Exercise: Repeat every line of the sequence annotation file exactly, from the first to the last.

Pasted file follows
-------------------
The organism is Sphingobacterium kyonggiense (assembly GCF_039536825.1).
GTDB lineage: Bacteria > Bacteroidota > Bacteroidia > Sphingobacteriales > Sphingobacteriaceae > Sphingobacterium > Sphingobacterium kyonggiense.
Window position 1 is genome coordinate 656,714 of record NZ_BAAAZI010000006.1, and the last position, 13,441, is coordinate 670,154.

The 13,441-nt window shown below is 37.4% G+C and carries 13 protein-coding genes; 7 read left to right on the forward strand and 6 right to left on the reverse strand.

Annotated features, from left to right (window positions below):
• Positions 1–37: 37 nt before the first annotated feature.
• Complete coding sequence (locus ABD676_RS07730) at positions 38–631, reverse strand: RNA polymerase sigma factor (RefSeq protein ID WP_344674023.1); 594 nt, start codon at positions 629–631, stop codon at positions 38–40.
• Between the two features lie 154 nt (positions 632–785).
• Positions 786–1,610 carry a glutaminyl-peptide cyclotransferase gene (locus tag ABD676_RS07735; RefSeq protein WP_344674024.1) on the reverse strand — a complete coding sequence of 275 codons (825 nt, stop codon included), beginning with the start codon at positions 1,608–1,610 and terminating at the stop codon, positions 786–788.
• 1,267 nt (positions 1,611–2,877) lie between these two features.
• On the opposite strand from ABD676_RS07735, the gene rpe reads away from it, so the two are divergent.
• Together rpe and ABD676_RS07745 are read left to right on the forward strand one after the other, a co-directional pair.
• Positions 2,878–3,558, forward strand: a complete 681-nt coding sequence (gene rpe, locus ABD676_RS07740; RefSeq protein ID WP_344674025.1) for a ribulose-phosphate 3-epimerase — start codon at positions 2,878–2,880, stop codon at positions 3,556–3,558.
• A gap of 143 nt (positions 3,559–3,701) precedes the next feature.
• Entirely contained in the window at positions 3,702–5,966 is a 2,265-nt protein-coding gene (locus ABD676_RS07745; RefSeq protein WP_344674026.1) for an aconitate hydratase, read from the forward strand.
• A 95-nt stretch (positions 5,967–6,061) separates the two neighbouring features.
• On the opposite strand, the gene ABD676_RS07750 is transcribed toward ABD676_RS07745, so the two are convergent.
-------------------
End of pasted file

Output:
The organism is Sphingobacterium kyonggiense (assembly GCF_039536825.1).
GTDB lineage: Bacteria > Bacteroidota > Bacteroidia > Sphingobacteriales > Sphingobacteriaceae > Sphingobacterium > Sphingobacterium kyonggiense.
Window position 1 is genome coordinate 656,714 of record NZ_BAAAZI010000006.1, and the last position, 13,441, is coordinate 670,154.

The 13,441-nt window shown below is 37.4% G+C and carries 13 protein-coding genes; 7 read left to right on the forward strand and 6 right to left on the reverse strand.

Annotated features, from left to right (window positions below):
• Positions 1–37: 37 nt before the first annotated feature.
• Complete coding sequence (locus ABD676_RS07730) at positions 38–631, reverse strand: RNA polymerase sigma factor (RefSeq protein ID WP_344674023.1); 594 nt, start codon at positions 629–631, stop codon at positions 38–40.
• Between the two features lie 154 nt (positions 632–785).
• Positions 786–1,610 carry a glutaminyl-peptide cyclotransferase gene (locus tag ABD676_RS07735; RefSeq protein WP_344674024.1) on the reverse strand — a complete coding sequence of 275 codons (825 nt, stop codon included), beginning with the start codon at positions 1,608–1,610 and terminating at the stop codon, positions 786–788.
• 1,267 nt (positions 1,611–2,877) lie between these two features.
• On the opposite strand from ABD676_RS07735, the gene rpe reads away from it, so the two are divergent.
• Together rpe and ABD676_RS07745 are read left to right on the forward strand one after the other, a co-directional pair.
• Positions 2,878–3,558, forward strand: a complete 681-nt coding sequence (gene rpe, locus ABD676_RS07740; RefSeq protein ID WP_344674025.1) for a ribulose-phosphate 3-epimerase — start codon at positions 2,878–2,880, stop codon at positions 3,556–3,558.
• A gap of 143 nt (positions 3,559–3,701) precedes the next feature.
• Entirely contained in the window at positions 3,702–5,966 is a 2,265-nt protein-coding gene (locus ABD676_RS07745; RefSeq protein WP_344674026.1) for an aconitate hydratase, read from the forward strand.
• A 95-nt stretch (positions 5,967–6,061) separates the two neighbouring features.
• On the opposite strand, the gene ABD676_RS07750 is transcribed toward ABD676_RS07745, so the two are convergent.